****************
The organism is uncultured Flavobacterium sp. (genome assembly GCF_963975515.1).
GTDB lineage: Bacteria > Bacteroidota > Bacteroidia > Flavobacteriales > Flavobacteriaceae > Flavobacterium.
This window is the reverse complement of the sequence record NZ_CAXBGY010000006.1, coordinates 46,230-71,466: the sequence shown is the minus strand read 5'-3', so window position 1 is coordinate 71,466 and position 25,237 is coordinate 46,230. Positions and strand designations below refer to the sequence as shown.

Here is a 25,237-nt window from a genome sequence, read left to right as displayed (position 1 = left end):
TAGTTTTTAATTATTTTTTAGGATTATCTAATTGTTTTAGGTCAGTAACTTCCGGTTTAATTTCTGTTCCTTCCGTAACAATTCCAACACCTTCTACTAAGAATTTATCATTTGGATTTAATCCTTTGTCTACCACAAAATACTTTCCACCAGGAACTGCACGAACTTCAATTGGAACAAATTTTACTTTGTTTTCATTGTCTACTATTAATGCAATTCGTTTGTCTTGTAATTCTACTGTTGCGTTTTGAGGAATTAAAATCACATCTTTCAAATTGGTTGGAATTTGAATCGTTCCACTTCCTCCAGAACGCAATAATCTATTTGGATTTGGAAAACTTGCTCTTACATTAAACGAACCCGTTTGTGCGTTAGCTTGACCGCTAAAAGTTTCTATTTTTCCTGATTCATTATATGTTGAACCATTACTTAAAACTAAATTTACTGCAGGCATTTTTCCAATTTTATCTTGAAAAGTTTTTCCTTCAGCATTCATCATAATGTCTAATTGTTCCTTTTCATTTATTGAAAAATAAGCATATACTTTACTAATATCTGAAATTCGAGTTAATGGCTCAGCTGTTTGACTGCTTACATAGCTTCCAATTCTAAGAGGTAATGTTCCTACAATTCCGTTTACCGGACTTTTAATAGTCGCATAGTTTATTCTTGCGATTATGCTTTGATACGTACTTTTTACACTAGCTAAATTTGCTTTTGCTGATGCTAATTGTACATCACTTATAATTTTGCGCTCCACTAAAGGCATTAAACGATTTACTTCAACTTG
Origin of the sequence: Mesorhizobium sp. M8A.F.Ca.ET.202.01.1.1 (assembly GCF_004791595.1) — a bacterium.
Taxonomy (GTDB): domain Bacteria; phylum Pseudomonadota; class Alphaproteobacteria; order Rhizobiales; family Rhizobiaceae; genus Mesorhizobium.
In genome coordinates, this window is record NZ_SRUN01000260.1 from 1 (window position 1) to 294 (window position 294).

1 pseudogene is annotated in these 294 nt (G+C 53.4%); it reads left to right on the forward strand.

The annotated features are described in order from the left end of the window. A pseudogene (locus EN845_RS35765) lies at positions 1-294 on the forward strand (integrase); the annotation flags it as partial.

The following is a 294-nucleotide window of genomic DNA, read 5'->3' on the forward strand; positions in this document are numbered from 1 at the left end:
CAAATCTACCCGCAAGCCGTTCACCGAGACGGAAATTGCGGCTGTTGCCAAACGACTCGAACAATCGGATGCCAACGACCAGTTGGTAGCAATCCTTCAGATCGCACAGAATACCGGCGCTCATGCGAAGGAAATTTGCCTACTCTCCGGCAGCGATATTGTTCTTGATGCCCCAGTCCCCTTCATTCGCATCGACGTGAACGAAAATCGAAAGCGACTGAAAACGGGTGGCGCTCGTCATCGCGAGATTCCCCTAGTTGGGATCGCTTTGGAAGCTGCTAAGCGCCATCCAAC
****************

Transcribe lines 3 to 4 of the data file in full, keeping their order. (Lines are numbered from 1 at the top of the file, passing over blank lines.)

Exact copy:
This window is the reverse complement of the sequence record NZ_CAXBGY010000006.1, coordinates 46,230-71,466: the sequence shown is the minus strand read 5'-3', so window position 1 is coordinate 71,466 and position 25,237 is coordinate 46,230. Positions and strand designations below refer to the sequence as shown.

Here is a 25,237-nt window from a genome sequence, read left to right as displayed (position 1 = left end):